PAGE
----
According to Smith, their movement faces the real danger that after decades of investing in closing clinics, one after the other, hundreds of pharmacies will spring up in their place to offer abortion pills.
Caroline Smith, pictured Jan. 22 at the annual March for Life rally in Washington, works with the group Progressive Anti-Abortion Uprising. She plans to protest outside pharmacies to make them feel uncomfortable selling abortion pills. (Alex Panetta/CBC)Biden administration: “We fight back”
At a sad Jan. 22 event marking the 50th anniversary of the now-defunct Roe v. Wade decision, US Vice President Kamala Harris announced a new executive order directing federal agencies to look for additional avenues to make the pills accessible.
Harris pointed to the human impact of anti-abortion laws — like the 10-year-old girl in Ohio who was sexually assaulted and had to go to another state to get an abortion, prompting death threats against the provider.
Or the Texas woman who nearly died of sepsis after she miscarried and was denied her first three attempts at an emergency abortion.
Or the 14-year-old Arizona girl with severe arthritis and osteoporosis who struggled to get critical treatment because her pills can cause pregnancy loss; her pharmacy feared prosecution.
Harris cited new state anti-abortion laws as drafted by extremists. “Today we fight back,” she said when she announced Joe Biden’s executive order.
One irony of the pharmacy protests is that one of the groups involved, Smith’s, would actually agree with progressive Democrats on some issues.
Boxes of the abortion drug mifepristone. The Biden administration, which has taken steps to ease distribution of the drug, is facing opposition from anti-abortion advocates. (Allen G. Breed/The Associated Press)
Your Progressive Anti-Abortion Insurgency describes itself as left-leaning; its members use left-wing language—referring to an “industrial complex” for abortion and “big pharma” as a hunt for “pregnant women.”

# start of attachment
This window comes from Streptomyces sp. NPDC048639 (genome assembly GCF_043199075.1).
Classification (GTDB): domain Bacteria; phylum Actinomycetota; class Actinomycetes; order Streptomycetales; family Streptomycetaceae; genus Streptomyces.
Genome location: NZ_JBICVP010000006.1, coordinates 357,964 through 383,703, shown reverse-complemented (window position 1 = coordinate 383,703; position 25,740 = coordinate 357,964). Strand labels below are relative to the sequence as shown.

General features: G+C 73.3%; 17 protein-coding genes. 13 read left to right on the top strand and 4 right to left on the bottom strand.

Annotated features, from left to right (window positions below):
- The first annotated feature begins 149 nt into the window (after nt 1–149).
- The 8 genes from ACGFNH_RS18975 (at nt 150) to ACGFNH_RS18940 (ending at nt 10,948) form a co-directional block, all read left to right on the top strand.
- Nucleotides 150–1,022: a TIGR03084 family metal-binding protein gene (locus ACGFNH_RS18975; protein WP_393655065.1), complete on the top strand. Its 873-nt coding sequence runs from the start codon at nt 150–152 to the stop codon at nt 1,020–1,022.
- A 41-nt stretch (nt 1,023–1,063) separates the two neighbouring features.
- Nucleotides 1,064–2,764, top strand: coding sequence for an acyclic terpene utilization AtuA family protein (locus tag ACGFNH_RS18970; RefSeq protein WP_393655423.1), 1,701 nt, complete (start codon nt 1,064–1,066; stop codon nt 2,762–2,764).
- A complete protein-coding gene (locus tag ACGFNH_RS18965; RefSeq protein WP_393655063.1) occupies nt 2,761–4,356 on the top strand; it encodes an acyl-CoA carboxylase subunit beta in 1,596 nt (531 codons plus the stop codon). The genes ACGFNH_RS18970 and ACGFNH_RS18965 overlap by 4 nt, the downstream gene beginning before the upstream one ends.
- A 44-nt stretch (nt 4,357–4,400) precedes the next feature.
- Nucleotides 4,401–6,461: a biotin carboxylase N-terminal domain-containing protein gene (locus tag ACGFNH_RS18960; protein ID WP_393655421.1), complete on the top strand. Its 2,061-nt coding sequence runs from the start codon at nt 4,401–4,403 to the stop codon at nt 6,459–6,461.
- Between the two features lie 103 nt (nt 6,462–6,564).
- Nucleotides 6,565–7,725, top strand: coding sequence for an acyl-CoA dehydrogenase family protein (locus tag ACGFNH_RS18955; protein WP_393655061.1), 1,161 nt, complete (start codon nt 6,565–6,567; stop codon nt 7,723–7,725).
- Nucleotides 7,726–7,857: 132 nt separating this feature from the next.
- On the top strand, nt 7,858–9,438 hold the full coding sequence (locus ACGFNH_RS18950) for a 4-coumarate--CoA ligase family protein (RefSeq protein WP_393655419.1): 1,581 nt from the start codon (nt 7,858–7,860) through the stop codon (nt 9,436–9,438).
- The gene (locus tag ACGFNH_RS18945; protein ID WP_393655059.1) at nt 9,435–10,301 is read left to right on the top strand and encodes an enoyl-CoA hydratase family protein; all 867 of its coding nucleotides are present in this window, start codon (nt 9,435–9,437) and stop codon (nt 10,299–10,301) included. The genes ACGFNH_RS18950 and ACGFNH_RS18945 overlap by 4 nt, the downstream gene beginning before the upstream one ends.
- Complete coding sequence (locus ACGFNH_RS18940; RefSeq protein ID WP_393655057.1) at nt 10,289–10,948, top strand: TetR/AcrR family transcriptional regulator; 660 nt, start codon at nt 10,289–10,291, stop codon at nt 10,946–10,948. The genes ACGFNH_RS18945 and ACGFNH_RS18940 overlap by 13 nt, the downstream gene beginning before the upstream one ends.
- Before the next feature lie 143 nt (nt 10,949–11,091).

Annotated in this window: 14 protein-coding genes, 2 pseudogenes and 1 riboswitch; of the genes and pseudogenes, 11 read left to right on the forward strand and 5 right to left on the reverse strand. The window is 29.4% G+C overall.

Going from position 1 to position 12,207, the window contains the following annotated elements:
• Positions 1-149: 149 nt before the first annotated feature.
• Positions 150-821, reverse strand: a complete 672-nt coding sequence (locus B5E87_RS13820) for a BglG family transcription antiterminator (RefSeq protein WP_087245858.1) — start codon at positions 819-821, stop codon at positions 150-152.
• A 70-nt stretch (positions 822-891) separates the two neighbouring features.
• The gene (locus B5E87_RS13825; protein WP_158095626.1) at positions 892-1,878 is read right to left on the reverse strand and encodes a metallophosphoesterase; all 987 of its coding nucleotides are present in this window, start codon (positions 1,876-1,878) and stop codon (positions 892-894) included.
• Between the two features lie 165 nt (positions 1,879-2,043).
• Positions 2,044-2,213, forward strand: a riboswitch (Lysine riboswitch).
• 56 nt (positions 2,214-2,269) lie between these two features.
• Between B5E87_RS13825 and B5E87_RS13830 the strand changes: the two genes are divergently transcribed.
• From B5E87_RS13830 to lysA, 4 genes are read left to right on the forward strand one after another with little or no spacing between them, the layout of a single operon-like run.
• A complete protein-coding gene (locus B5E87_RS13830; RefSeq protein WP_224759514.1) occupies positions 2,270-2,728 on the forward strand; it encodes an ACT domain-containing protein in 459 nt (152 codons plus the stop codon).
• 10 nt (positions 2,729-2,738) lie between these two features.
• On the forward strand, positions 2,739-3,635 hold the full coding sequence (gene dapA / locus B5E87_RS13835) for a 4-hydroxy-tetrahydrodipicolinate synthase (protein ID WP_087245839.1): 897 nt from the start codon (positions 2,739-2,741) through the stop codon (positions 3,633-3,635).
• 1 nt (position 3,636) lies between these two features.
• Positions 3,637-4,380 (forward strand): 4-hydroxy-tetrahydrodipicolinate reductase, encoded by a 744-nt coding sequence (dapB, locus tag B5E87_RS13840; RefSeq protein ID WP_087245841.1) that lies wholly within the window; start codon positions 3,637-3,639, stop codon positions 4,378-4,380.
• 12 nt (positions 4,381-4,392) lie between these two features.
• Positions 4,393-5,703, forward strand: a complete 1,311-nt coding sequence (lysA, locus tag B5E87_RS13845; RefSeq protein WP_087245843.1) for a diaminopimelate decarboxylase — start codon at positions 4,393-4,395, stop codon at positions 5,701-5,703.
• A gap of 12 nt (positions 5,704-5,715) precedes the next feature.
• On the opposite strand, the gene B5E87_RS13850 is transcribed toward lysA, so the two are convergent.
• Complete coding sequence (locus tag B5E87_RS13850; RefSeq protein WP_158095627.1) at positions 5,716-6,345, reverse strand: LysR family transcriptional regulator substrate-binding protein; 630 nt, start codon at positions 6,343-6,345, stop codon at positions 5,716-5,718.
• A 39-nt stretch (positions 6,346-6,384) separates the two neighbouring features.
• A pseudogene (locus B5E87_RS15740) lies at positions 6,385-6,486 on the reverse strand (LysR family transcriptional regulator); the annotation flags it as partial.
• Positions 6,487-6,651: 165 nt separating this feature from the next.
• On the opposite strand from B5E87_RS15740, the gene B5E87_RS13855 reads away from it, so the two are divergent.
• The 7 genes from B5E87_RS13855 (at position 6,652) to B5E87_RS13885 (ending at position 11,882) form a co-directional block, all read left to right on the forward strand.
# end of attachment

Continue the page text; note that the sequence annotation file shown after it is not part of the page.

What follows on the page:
Sonja Morin, a graphic designer who works for this group and other anti-abortion organizations, said she will be protesting near Boston.
She said the protest tactics needed to adapt to some of the obvious differences between a giant pharmacy and an abortion clinic.
“It’s obviously going to be more difficult,” Morin said.
Anti-abortion activist Sonja Morin, pictured at the January 22 rally in Washington, says protest tactics need to be adapted to some of the differences between a giant pharmacy and an abortion clinic. (Alex Panetta/CBC)
“You’re not going to walk up to someone and say, ‘Hey, are you picking a medical abortion for your prescription today?’ You don’t do that,” she said.
“We’re going to have signs, we’re going to have different things that say very openly, ‘Keep abortion out of our pharmacies.'”
Big chains want to get involved
Morin said her goal is to start talks to update passers-by about the latest developments: On Jan. 3, the Biden administration announced that abortion pills, previously sold online by medical providers and by some organizations, will be sold in popular Retail pharmacies would be available at the prescription counter.
Several major chains have said they will apply to participate in the plan – but only in states where it’s allowed by the authorities.
Morin’s colleague in the anti-abortion movement, Melanie Salazar, lives in Texas, a state where pharmacies don’t dispense the pills.
Melanie Salazar says she will protest in Texas even though pharmacy chains will not sell abortion pills in her state. (Alex Panetta/CBC)
But she will also protest because some of the same pharmacy chains that enforce the laws in their anti-abortion state will still sell those pills in other states.
People living in non-abortion states could get prescriptions at participating stores in other states; you can also order from overseas, although the US Food and Drug Administration has advised against it.
“We must stand in unity,” Salazar said. “We must protect life at all costs. And that includes speaking out and boycotting your local major pharmacy.”